Oral Cancer

Is Kissing a Big Risk Factor for Oral Cancer?

A kiss is a sign of affection. When it comes to health benefits, it may help relieve headache, release happy hormones, boost one’s self-esteem and lower blood pressure. There is a new study, however, that indicates it can be bad for people.
mouth cancer screeningAccording to the latest report, kissing has now overtaken cigarette smoking as the major risk factor for developing neck and head cancer. It may pass on human papilloma virus (HPV), which is responsible for around 70% of mouth cancer cases.
Cancer-Causing HPV
HPV affects the deepest layers of the skin and the cells lining body cavities, but causes no symptoms at first. Once the virus has infected a person, the risk for developing cancer is 250 times higher. In some cases, the infection gets better on its own. For others, however, HPV becomes persistent and stays around for a lifetime.
‘High-risk behaviours are oral sex, multiple kissing partners, and more recently there are reports even “petting” can lead to infection’, warned Dr Mahiban Thomas, head of Maxillofacial and Head and Neck Surgery at the Royal Darwin Hospital, Australia. ‘If someone has kissed in excess of six people their risk of contracting HPV is higher, or if someone has kissed in excess of nine people the risk is significantly higher again’.
As the virus may affect both men and women, regardless of age or race, the need for early detection and treatment became more important than ever.
Importance of Mouth Cancer Screening
Oral cancer, when left neglected, is dangerous. Those affected may not notice the infection during the early stages. This is the reason undergoing mouth cancer screening regularly is a must, especially for couples.
Due to changes in lifestyle, there is no wonder the number of HPV-related cancers are on the rise. Here at Danny de Villiers Dentist, we aim to stop this growing threat. We offer comprehensive mouth cancer screening services. It is a short procedure that thoroughly examines the whole mouth to determine any lesions, lumps, ulcers or spots. Contact us today for fast assistance.

Silent and Deadly: The Case of the Oral Cancer

Statistics say that more than 2,000 people in the UK die from oral cancer every year – that is more deaths than those from vehicular accidents.
Oral CancerAs of 2011, it is the 16th most common cancer in the country, affecting an estimated 6,767 people. It is more common in men than women, with 86% of the cases coming from patients over 50 years old. Studies indicate that it is one of the few cancers whose rates are projected to increase in the coming years.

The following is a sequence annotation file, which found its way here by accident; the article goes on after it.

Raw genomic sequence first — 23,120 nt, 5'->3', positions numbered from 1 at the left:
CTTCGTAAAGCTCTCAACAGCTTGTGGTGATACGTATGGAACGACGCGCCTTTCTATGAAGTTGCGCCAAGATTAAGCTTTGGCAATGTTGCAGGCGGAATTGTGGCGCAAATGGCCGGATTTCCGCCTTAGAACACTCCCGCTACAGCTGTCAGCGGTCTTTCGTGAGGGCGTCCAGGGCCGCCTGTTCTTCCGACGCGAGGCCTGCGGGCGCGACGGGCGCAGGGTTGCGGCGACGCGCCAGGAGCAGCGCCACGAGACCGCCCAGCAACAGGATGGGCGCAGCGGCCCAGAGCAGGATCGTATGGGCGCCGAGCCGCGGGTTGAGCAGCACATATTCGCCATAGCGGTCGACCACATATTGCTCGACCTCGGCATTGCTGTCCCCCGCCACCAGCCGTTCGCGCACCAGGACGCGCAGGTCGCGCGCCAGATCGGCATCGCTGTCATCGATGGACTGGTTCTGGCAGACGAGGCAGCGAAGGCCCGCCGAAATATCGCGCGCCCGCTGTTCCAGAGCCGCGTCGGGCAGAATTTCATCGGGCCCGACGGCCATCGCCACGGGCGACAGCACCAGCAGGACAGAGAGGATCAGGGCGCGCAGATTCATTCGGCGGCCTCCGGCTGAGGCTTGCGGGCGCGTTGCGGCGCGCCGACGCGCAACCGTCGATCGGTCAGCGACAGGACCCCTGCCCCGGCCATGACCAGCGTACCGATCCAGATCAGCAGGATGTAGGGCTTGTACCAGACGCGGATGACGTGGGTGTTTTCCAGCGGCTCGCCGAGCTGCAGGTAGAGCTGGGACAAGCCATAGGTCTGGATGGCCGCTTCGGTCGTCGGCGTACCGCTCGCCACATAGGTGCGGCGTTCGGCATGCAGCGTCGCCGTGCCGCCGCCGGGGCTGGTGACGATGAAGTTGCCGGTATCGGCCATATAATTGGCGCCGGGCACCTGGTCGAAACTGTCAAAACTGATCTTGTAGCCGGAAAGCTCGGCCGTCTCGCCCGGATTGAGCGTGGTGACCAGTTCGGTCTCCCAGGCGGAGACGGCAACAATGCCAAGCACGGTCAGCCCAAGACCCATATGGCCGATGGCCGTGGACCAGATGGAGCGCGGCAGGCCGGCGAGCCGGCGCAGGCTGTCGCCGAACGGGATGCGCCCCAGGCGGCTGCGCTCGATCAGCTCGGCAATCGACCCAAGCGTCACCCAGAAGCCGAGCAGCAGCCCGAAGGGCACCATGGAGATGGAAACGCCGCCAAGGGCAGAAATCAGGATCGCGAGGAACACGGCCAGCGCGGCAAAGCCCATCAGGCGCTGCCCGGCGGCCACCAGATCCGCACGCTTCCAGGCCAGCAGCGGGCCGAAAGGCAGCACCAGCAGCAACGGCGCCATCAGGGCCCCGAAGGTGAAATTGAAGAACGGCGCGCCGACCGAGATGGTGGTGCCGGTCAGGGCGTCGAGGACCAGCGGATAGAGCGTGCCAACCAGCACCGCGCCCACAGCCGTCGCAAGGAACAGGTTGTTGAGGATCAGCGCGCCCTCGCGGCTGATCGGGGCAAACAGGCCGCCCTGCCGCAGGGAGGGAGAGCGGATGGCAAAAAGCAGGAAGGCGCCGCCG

Most common risk factors
Studies over the years have proven that the number one risk factor for oral cancer is tobacco use, particularly cigarette smoking. No regular smoker is exempt from being at risk. But of course, the risk increases with frequency and duration. Naturally, the more you smoke and the longer you have smoked, the more at risk you are.
The second most important risk factor is alcohol consumption. If you put smoking and alcohol together, one way or another, your health is bound to suffer. Not only are you at risk for liver and lung cancer, you have added oral cancer to your list of worries.
Identifying early symptoms
Common signs of oral cancer include:

  • Persistent sore throat
  • A sore in the mouth that never heals
  • Bleeding in the mouth or throat
  • A white or red patch on the gums, tongue, tonsil or lining of the mouth
  • Pain in the teeth or jaw
  • A lump or a noticeable thickening in the cheek
  • Numbness of the lips or tongue, especially if it is only on one side
  • Any difficulty with speech and swallowing
  • Any mass or lump in the neck
  • An enlarged tonsil
  • A persistent bad breath

If any of these symptoms has been present for days or weeks, it may be time to consult your physician for an examination.
Get screened today
For you and your loved ones’ protection from this deadly disease, get screened for oral cancer as early as you can. The sooner, the better. Early detection will increase your chances of survival by 90%, while late detection will cause it to plummet by 50%. Find out if you are at risk and visit our office for an oral cancer detection today.